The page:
In The How Development 1 Ltd v HMRC [2021] TC8194, the First Tier Tribunal (FTT) determined that the purchase of a substantial property and grounds consisted entirely of residential property and was subject to higher residential rates of Stamp Duty Land Tax (SDLT).

  • How Development 1 Ltd (How) purchased a property for £2.8m.
  • The property consisted of 15.7 acres of land, the main house, the lodge house, outbuildings, areas formerly used as market gardens, orchards, further gardens and grounds and a wooded area of approximately two acres forming a boundary with a river.
  • The SDLT return for the purchase by How was completed on the basis that the property was Residential property and SDLT of £334k was paid.
  • The tax advisors for How submitted an amended SDLT return advising that the property had been misclassified, as the woodland to the south of the property rendered then transaction subject to tax at Lower non-residential rates. A refund of £204k was claimed.
  • HMRC checked the repayment claim and ultimately issued a Closure notice concluding the woodland formed part of the garden or grounds of the dwelling and the transaction was subject to residential rates of SDLT accordingly.
  • Following a Statutory review upholding the decision, How Appealed to the FTT.

The law; what is residential property?

If the subject matter of a chargeable transaction is solely residential property, it is subject to SDLT at the higher residential rates.  If the subject matter of the transaction is not solely residential property the lower non-residential rates can apply.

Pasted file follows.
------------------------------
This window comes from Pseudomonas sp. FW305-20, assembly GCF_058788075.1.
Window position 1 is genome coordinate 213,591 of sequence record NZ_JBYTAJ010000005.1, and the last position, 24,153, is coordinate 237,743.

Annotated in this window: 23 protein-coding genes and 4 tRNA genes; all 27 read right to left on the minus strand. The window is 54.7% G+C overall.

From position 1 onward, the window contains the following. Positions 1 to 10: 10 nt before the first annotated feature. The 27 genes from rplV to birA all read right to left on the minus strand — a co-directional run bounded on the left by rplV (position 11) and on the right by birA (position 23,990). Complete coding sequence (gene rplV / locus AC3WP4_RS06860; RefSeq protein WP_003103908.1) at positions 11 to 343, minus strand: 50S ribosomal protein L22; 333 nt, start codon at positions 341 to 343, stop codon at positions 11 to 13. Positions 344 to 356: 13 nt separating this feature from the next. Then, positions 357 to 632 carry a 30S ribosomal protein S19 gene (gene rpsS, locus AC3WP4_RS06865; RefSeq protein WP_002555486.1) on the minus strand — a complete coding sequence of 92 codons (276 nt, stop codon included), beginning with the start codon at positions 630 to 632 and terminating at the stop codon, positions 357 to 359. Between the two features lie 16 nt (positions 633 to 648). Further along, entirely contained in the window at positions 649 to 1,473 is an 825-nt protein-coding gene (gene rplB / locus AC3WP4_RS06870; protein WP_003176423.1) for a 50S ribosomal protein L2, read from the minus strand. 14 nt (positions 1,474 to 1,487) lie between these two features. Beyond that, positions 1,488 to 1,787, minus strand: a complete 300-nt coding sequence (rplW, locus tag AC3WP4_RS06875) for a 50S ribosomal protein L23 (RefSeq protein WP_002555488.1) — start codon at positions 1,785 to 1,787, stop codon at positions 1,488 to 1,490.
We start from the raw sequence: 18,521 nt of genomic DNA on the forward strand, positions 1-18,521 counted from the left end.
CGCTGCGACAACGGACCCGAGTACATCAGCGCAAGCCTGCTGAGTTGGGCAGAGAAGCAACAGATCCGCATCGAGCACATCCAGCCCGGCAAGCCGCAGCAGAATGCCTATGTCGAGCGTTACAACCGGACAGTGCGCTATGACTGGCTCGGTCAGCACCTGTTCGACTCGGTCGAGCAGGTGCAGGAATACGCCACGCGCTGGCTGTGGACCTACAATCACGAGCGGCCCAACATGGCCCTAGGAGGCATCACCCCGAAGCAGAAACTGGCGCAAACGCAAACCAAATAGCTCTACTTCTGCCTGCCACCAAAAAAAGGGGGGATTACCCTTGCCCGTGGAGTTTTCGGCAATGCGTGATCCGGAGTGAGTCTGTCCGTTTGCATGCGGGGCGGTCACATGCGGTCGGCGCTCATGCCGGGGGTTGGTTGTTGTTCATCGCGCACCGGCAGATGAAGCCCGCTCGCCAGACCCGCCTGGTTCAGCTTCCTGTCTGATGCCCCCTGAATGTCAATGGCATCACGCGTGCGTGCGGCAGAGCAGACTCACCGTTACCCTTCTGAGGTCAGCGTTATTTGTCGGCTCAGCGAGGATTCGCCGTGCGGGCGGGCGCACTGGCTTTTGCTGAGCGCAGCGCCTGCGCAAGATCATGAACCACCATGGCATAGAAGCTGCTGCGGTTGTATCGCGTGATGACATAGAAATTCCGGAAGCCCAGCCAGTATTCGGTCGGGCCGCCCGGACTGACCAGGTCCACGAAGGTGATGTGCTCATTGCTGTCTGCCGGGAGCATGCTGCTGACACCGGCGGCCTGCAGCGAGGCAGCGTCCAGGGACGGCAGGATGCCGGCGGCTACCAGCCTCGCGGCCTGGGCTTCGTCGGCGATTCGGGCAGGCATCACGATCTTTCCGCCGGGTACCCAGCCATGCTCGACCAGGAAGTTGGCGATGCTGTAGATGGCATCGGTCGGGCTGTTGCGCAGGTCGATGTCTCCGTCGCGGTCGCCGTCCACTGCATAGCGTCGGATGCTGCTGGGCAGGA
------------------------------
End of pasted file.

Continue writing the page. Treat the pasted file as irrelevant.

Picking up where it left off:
Residential property is defined by section 116 FA 2003.

It includes:

(a) a building that is used or suitable for use as a dwelling, or is in the process of being constructed or adapted for such use, and

(b) land that is or forms part of the garden or grounds of a building within paragraph (a) (including any building or structure on such land), or

(c) an interest in or right over land that subsists for the benefit of a building within paragraph (a) or of land within paragraph (b).

The FTT found that the woodland fell within this definition as:

  • Garden or grounds is given their ordinary meaning.
  • Grounds has a wider meaning to garden and means land surrounding a house which is occupied with the house, meaning the land is available to the owners of the house to use as they wish.
  • It did not necessarily follow that Capital Gains Tax (CGT) provisions and case law should apply to SDLT despite the similarities in legislative language and considerations.
  • There was no evidence of any commercial activity in respect of the woodlands. The woodland did not represent agricultural or commercial land.
  • The woodland formed a natural hillside barrier between the property and the river.
  • Given the public right of way through the woodland, it provided a degree of privacy and security to the property and could be said to subsist for the benefit of the property.
  • The woodland was ancillary to and formed part of the garden and grounds of the property.
  • The woodland did not need to be physically accessible from or be in the immediate locality of the property to be part of its grounds.

Useful guides on this topic

SDLT: Residential property & dwellings
What is residential property for Stamp Duty Land Tax (SDLT)? What tax rate applies?  What garden and grounds are subject to higher rates of SDLT?

SDLT: At a glance, Stamp Duty Land Tax, rates & allowances
What is Stamp Duty Land Tax (SDLT)? What are the rates of Stamp Duty Land Tax (SDLT)?

Closure notices
When does HMRC issue a Closure Notice? Can a taxpayer demand one? Are there appeal rights?

Statutory Review (by HMRC)
What is a Statutory Review? Is it automatic? What happens in a Statutory Review? Can you challenge a Statutory Review's findings? Can you influence a Statutory Review? 

How to appeal an HMRC decision
Disagree with a HMRC decision? How to appeal, what type of decision can you appeal and what are your different options when you disagree with HMRC? What are the key steps in making an appeal?

External links

The How Development 1 Ltd v HMRC [2021] TC8194

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